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Langerhans cell histiocytosis is a disease that can damage tissue or cause lesions to form in one or more places in the body.
Langerhans cell histiocytosis (LCH) is a rare disease that begins in LCH cells (a type of dendritic cell which fights infection). Sometimes there are changes in LCH cells as they form. These changes may cause the LCH cells to grow and multiply quickly. This causes the LCH cells to build up in certain parts of the body, where they can damage tissue or form lesions.
LCH is not a disease of Langerhans cells that normally form in skin.
Scientists do not agree on whether LCH is a type of cancer or is a condition caused by a change in the immune system. LCH is mainly treated with anticancer drugs. Some of these drugs are also used to treat immune system conditions.
LCH may occur at any age, but is most common in young children. Treatment of LCH in childhood is different from treatment of LCH in adults. The treatments for LCH in children and adults are described in separate sections of this summary.
Check for U.S. clinical trials from NCI's list of cancer clinical trials that are now accepting patients with childhood Langerhans cell histiocytosis. For more specific results, refine the search by using other search features, such as the location of the trial, the type of treatment, or the name of the drug. General information about clinical trials is available from the NCI Web site.
Family history and having a parent who was exposed to certain chemicals may increase the risk of LCH.
Anything that increases your risk of getting a disease is called a risk factor. Having a risk factor does not mean that you will get the disease; not having risk factors doesn't mean that you will not get the disease. Talk with your doctor if you think you may be at risk. Risk factors for LCH may include the following:
The cause of LCH is not known.
The signs and symptoms of LCH depend on where it occurs in the body.
These and other symptoms may be caused by LCH. Other conditions may cause the same symptoms. Check with your doctor if you have any of the following problems:
In infants, signs and symptoms of LCH may include:
In children and adults, signs and symptoms of LCH may include:
Signs and symptoms of LCH may include:
Lymph nodes and thymus
Endocrine system (including the pituitary gland)
Central nervous system
Liver and spleen
Tests that examine the organs and body systems where LCH may occur are used to detect (find) and diagnose LCH.
The following tests and procedures may be used to detect (find) and diagnose LCH or conditions caused by LCH:
Certain factors affect prognosis (chance of recovery) and treatment options.
LCH in organs such as the skin, bones, lymph nodes, or pituitary gland usually gets better with treatment and is called "low- risk". LCH in the spleen, liver, or bone marrow is harder to treat and is called "high-risk".
The prognosis (chance of recovery) and treatment options depend on the following:
In infants up to one year of age, LCH may go away without treatment.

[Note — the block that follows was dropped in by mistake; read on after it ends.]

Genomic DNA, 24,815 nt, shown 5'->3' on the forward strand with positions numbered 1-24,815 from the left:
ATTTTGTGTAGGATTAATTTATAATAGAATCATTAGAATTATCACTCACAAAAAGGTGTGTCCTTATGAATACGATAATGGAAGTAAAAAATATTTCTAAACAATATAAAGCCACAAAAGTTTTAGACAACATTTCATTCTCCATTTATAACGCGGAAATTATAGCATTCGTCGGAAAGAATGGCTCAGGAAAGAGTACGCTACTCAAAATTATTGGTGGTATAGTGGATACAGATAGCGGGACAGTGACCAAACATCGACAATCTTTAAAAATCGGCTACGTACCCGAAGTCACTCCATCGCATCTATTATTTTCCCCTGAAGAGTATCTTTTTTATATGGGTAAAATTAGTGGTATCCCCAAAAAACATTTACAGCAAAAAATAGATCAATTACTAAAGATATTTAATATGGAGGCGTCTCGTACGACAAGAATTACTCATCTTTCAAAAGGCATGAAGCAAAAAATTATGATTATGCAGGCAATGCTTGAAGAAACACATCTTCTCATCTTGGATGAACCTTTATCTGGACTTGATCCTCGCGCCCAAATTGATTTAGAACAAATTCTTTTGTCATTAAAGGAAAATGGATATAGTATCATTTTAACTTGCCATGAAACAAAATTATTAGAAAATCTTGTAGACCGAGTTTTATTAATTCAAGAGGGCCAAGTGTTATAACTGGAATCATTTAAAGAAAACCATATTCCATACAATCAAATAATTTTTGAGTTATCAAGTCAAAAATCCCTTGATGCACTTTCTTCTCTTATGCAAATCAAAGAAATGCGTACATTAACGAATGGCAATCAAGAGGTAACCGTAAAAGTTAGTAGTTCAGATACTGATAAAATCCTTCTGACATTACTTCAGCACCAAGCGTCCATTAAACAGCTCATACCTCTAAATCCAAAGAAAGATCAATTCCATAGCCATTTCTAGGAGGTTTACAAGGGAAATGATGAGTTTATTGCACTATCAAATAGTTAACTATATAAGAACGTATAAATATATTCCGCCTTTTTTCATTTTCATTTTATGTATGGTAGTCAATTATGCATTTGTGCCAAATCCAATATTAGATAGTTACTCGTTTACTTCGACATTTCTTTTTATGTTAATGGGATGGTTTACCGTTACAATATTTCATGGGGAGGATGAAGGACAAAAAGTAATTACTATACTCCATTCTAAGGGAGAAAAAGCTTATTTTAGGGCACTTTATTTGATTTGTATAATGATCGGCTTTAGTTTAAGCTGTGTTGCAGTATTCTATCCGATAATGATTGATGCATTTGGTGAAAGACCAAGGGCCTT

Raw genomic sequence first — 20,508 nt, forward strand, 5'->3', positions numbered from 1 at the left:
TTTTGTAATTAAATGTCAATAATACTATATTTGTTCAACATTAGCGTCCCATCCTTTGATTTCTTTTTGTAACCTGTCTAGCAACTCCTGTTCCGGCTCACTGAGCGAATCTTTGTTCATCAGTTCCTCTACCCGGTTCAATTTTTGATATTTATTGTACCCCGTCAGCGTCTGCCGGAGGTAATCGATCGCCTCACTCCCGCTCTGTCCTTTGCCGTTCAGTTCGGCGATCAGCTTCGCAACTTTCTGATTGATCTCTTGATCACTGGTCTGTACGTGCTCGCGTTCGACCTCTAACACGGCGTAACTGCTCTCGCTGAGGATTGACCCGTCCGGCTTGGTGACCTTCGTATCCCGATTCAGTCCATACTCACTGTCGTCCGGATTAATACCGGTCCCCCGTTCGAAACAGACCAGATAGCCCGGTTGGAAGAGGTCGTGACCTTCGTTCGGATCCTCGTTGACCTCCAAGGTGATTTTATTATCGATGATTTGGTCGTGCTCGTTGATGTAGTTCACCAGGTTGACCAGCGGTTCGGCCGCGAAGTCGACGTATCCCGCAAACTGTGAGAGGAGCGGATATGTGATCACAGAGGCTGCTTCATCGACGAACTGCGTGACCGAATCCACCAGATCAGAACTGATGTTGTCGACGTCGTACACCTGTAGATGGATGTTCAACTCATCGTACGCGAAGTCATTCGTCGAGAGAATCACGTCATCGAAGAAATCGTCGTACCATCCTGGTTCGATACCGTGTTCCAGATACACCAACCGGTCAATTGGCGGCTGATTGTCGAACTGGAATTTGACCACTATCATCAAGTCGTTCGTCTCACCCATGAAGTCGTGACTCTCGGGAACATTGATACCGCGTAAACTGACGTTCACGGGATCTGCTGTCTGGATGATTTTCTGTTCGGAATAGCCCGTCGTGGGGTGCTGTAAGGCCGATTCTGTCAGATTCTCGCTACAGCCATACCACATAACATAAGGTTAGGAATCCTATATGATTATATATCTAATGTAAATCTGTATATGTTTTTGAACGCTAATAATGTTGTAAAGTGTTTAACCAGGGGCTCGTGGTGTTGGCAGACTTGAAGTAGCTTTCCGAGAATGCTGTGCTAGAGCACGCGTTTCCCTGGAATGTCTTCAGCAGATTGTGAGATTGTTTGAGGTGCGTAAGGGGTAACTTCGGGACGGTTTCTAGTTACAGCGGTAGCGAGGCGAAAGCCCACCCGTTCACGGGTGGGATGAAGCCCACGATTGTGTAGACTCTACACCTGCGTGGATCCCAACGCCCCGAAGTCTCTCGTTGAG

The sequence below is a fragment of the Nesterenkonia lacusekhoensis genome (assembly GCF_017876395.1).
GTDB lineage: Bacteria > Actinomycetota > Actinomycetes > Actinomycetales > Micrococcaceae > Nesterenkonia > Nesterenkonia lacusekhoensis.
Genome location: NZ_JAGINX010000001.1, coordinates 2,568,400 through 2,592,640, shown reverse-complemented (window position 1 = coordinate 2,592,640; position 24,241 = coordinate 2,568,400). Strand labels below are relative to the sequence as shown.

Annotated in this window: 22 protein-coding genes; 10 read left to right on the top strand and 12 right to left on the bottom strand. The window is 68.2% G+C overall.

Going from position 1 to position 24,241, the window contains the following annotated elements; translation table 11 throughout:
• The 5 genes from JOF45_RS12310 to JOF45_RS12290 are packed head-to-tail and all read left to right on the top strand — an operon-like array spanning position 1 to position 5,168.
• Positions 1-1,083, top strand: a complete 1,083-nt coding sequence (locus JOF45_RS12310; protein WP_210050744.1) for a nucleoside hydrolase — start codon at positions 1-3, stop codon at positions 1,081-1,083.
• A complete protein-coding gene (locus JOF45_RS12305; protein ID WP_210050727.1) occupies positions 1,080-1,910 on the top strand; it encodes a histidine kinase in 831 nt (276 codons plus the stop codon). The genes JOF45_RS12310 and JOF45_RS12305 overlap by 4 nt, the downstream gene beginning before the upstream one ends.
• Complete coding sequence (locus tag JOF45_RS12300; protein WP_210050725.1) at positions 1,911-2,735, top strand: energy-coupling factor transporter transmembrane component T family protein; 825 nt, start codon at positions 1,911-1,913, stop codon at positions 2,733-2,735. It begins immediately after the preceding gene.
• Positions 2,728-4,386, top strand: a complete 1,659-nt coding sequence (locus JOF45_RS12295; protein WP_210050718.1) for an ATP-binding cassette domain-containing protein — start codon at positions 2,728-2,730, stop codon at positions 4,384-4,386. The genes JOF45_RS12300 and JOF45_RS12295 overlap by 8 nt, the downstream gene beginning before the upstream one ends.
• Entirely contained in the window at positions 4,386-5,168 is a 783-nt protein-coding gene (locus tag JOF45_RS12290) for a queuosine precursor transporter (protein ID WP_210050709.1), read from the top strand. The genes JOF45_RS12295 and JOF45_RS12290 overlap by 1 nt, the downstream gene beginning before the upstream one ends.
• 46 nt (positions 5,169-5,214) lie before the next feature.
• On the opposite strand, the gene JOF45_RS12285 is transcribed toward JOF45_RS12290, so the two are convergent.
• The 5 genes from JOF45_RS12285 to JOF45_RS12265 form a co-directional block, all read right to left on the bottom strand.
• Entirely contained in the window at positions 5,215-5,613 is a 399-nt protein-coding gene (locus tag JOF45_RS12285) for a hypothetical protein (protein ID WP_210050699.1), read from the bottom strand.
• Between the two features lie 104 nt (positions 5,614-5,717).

There is no staging system for Langerhans cell histiocytosis (LCH).
The extent or spread of disease is usually described as stages. There is no staging system for LCH.
Treatment of LCH is based on where LCH cells are found in the body and whether one or more body systems are affected.
LCH is described as single-system disease or multisystem disease, depending on how many body systems are affected:
LCH may affect low-risk organs or high-risk organs, depending on where it occurs in the body:
Recurrent Langerhans cell histiocytosis (LCH) is disease that has recurred (come back) after it has been treated. The disease may come back in the same place or in other parts of the body. It often recurs in the bone, ears, skin, or pituitary gland. LCH often recurs the year after stopping treatment. Recurrent LCH is also called reactivation.
There are different types of treatment for patients with Langerhans cell histiocytosis (LCH).
Different types of treatments are available for patients with LCH. Some treatments are standard (the currently used treatment), and some are being tested in clinical trials. A treatment clinical trial is a research study meant to help improve current treatments or obtain information on new treatments for patients. When clinical trials show that a new treatment is better than the standard treatment, the new treatment may become the standard treatment. Whenever possible, patients should take part in a clinical trial in order to receive new types of treatment for LCH.
Clinical trials are taking place in many parts of the country. Information about ongoing clinical trials is available from the NCI Web site. Choosing the most appropriate treatment is a decision that ideally involves the patient, family, and health care team.
Children with LCH should have their treatment planned by a team of health care providers who are experts in treating this disease in children.
Treatment will be overseen by a pediatric oncologist, a doctor who specializes in treating children with cancer. The pediatric oncologist works with other pediatric healthcare providers who are experts in treating children with LCH and who specialize in certain areas of medicine. These may include the following specialists: